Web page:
What Makes Armor So Good?
Armor creates this nice, different feel to the way various classes gain health in the game. Priests and Paladins heal themselves, Warlocks hurt and heal themselves, Druids can use both healing and armor, and Warriors are all about putting on more gear when going gets tough.
The most significant difference between Health and Armor is that your maximum Health is limited, but your maximum Armor is not. This has major consequences to the way control decks work in Hearthstone: As a Priest, Paladin, Shaman, or Warlock, you are limited to 30 Health. That’s it. If there is a damage-based combo that can deal more than that, and the opponent survives long enough to pull it off, you’re gone. If there is a midrange deck that starts the pressure after a couple of turns, you cannot stack up Health to survive the upcoming onslaught. As a Warrior or Druid, you have the ability to get a big health buffer in the form of Armor, depending on the availability of Armor cards. Warrior has by far the most reliable access to Armor with their Hero Power, whereas Druids in Wild can stack up thousands of points of Armor in the late-game with the right combos.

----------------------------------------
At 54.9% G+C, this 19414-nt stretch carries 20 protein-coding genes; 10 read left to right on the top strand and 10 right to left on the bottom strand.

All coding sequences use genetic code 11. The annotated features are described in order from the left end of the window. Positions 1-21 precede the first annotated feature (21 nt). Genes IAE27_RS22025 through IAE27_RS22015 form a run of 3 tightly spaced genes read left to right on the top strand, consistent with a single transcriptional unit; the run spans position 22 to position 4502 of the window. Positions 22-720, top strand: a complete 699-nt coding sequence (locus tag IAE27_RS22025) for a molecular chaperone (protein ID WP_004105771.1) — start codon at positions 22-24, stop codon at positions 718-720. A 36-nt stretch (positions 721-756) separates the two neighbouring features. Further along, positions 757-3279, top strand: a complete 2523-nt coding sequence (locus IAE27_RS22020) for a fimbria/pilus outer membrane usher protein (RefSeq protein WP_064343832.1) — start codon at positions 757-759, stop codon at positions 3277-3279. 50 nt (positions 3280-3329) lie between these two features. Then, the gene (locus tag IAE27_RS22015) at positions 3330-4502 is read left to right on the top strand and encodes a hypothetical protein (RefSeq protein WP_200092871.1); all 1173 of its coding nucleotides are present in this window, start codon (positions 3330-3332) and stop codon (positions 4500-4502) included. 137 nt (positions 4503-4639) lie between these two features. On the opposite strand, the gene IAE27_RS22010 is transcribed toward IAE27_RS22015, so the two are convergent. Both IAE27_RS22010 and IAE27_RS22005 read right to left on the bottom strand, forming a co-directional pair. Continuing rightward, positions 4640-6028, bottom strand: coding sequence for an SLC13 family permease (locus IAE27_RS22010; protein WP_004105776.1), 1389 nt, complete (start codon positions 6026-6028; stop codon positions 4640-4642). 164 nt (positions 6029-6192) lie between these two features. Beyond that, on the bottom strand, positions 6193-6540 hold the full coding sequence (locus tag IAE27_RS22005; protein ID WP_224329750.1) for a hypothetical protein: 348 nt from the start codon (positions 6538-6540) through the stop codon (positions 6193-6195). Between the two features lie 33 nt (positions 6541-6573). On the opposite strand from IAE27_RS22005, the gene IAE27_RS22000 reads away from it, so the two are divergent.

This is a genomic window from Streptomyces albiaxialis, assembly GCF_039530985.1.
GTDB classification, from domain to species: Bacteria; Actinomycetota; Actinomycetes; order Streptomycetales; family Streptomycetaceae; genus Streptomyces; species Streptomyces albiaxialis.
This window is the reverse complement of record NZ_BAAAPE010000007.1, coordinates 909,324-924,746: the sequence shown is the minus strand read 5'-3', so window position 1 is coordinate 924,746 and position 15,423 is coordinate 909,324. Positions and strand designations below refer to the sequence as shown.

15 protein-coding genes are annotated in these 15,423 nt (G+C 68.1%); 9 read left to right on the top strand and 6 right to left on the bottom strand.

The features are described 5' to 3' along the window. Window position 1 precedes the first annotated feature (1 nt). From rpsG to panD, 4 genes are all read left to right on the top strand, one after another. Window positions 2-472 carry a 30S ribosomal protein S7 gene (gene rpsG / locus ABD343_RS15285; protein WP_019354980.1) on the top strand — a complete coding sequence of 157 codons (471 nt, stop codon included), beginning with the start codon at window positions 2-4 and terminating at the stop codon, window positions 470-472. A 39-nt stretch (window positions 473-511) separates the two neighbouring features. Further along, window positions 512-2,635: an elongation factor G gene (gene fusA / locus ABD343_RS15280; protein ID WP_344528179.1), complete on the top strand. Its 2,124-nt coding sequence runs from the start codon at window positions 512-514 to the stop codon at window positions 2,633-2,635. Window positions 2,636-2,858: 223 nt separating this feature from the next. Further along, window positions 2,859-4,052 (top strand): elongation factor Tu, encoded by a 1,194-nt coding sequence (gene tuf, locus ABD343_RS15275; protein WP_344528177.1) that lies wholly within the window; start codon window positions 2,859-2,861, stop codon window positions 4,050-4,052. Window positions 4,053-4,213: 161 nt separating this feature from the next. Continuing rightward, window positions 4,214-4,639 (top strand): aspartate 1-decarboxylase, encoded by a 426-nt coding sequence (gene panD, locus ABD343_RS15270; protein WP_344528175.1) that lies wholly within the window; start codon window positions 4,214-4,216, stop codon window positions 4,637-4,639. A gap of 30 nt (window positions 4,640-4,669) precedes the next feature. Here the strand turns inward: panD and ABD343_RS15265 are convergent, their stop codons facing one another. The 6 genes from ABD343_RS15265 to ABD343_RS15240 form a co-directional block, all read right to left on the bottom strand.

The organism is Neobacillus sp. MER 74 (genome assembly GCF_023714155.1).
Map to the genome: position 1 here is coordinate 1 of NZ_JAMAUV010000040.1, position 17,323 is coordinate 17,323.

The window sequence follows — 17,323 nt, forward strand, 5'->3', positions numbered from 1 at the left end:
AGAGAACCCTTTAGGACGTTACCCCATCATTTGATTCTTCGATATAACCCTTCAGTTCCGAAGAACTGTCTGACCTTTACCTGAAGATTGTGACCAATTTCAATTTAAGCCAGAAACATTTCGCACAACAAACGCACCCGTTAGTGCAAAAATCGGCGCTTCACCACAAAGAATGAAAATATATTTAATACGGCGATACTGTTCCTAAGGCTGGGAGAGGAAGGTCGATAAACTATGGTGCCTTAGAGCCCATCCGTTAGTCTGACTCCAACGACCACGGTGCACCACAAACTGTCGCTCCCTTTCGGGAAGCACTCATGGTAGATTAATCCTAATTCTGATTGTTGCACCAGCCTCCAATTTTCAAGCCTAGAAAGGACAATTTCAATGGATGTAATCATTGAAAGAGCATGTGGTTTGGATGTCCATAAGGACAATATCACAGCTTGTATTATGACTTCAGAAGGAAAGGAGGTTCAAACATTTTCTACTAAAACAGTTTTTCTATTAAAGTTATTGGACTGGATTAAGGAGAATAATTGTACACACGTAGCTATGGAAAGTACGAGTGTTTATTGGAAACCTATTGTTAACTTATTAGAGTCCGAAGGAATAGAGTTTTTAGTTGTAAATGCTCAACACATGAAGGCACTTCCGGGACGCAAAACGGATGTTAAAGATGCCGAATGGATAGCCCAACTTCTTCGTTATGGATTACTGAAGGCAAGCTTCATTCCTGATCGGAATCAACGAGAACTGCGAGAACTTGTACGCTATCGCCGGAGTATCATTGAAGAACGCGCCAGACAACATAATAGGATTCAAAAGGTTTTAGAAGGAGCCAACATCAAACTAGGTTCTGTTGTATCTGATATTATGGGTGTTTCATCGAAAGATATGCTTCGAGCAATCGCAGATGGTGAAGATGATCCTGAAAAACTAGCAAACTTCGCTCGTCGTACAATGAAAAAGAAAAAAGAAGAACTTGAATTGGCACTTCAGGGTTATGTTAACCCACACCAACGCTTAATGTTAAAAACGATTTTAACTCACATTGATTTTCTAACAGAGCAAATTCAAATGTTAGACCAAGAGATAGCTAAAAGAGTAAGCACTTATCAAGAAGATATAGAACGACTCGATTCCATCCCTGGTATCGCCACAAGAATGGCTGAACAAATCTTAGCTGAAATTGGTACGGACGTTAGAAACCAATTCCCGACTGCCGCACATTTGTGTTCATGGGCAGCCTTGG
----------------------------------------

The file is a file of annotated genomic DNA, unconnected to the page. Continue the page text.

Generally, having Armor is better than having Health because Platebreaker is the only threat to your Armor, and as it is a very narrow tech card, you can expect to never see it in play.
In contrast, there is a major anti-Health tech card in the game: Alexstrasza. Alexstrasza has been a part of many combo decks, and it used to be a silver bullet to many adventure bosses in the early days of the game and actually caused Blizzard to add Armor to adventure bosses as a countermeasure. If we think about cards that limit design space, one of Blizzard’s favorite reasons for nerfs, Alexstrasza should have been changed six years ago.
Of course, any defensive strategy can perish at the hands of a lethal combo that is not based on limited damage. Whether it is Mecha'thun, Uther of the Ebon Blade, or just infinite Fireballs from Archmage Antonidas, game-ending combos can defeat any defensive strategy.